Chicago Bears

Blair Thomas doesn’t look happy about being a New York Jet

The only running back worth a first round pick in the 1990 NFL Draft turned out to be Emmitt Smith at No. 17 overall.

Blair Thomas 1990 Topps Traded rookie card No. 34T

Blair Thomas (RB, New York Jets) 1990 Topps Traded rookie card – No. 34T

Despite being the second overall pick out of Penn State by the New York Jets, Blair Thomas was outdone in the National Football League by nearly every running back that came after him. His pedestrian 2,236 yards rushing and seven touchdowns on 533 carries over six years trails plenty of other moderately memorable names such as Terry Allen, taken by Minnesota in the 9th round (8,614 yards, 73 TDs) and Chris Warren, selected in the 4th round by Seattle (7,696 yards, 52 TDs).

Maybe Thomas would’ve been better off with a different team. He entered the league at the same time as New York’s first-year head coach Bruce Coslet, who lasted just as long with the Jets as Thomas did before going on to finish with a paltry 47-77 record in the NFL over nine years. For the sake of being factual, it’s worth mentioning that Coslet never knew a season better than 8-8 while on the sideline with the Jets and Cincinnati Bengals.

Thomas rushed for just 2,009 yards (468 carries) and five touchdowns for the Jets from 1990-93. He carried the ball at least 15 times in a game only eight times during that stretch and rushed for 100 yards or more just two times. Career highlights include rushing 20 times for 100 yards in a loss to the New England Patriots in his fourth game, and then going for a career-high 125 yards on 27 carries against the Chicago Bears four games into his second year.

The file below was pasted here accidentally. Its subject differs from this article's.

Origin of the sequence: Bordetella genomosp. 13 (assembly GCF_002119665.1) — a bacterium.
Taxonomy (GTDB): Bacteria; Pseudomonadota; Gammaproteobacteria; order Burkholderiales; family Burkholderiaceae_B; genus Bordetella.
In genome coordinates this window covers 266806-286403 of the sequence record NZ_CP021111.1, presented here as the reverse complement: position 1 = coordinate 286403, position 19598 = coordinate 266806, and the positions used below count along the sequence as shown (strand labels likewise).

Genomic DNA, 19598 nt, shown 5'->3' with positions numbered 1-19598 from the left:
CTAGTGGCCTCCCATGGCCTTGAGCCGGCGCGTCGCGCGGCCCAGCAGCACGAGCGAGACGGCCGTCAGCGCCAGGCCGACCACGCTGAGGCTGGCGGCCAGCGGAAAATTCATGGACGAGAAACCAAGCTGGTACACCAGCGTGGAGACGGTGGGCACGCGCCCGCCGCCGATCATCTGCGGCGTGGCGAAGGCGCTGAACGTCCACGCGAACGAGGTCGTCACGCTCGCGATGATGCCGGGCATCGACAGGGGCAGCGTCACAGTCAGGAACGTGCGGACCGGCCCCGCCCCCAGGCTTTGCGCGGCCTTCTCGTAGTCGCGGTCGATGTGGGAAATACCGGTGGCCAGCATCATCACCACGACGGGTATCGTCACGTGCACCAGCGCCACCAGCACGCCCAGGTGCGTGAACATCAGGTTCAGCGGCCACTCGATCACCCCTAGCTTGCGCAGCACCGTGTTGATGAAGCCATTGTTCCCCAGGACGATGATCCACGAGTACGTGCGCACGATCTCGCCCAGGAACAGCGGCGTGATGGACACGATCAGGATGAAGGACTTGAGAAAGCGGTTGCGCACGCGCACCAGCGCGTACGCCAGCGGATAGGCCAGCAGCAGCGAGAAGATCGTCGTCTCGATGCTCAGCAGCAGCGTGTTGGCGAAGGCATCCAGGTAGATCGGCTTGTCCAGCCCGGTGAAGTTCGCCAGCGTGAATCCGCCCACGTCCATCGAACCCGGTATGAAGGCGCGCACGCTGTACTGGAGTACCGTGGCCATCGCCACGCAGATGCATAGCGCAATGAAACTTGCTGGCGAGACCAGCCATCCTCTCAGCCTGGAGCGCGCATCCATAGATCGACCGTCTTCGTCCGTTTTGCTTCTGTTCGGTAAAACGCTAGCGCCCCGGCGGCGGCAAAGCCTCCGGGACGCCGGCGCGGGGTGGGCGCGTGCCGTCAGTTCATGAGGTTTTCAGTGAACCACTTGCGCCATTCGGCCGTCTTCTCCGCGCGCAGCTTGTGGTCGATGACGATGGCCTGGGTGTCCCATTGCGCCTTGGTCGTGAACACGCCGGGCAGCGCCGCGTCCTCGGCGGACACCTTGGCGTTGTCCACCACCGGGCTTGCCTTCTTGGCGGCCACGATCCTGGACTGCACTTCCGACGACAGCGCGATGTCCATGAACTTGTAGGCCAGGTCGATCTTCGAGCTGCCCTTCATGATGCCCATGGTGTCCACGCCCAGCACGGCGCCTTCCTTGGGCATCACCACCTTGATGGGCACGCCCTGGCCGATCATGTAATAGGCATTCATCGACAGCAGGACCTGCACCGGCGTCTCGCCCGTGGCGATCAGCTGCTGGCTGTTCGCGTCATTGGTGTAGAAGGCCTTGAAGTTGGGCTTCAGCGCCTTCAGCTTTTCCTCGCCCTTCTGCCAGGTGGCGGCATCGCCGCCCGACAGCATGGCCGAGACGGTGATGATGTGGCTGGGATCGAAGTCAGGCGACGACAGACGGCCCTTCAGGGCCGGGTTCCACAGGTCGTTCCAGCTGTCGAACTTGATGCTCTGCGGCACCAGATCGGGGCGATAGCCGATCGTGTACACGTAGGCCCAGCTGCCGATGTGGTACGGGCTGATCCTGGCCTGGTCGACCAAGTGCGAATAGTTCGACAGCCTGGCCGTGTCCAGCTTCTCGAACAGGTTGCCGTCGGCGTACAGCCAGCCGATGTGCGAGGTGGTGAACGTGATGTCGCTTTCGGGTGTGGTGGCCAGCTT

( – Click here to read a story about Blair Thomas from 1993 in The New York Times – )


State of Florida Produces 9 Former Prep Players In NFL Draft

That brief moment of excitement I feel each year when preparing to watch the NFL Draft doesn’t linger for too long. I’m usually ready to channel surf or dip in and out of the room by the eighth pick. But this year I realized it’s all in the way you approach it.

I spent much of the draft last night in a recliner with a laptop, smartphone and remote control nearby. First thing I realized was that ESPN has been ruining this event for me for years. It wasn’t until I committed to the NFL Network’s broadcast that I no longer had the urge to throw my television through a wall due to the rabid jaw-flapping.

Then I got caught up in the information overload world of Twitter and Facebook, reading and responding to online posts about fan’s draft triumphs and despair, with plenty of doses of humor thrown in at each other’s expense.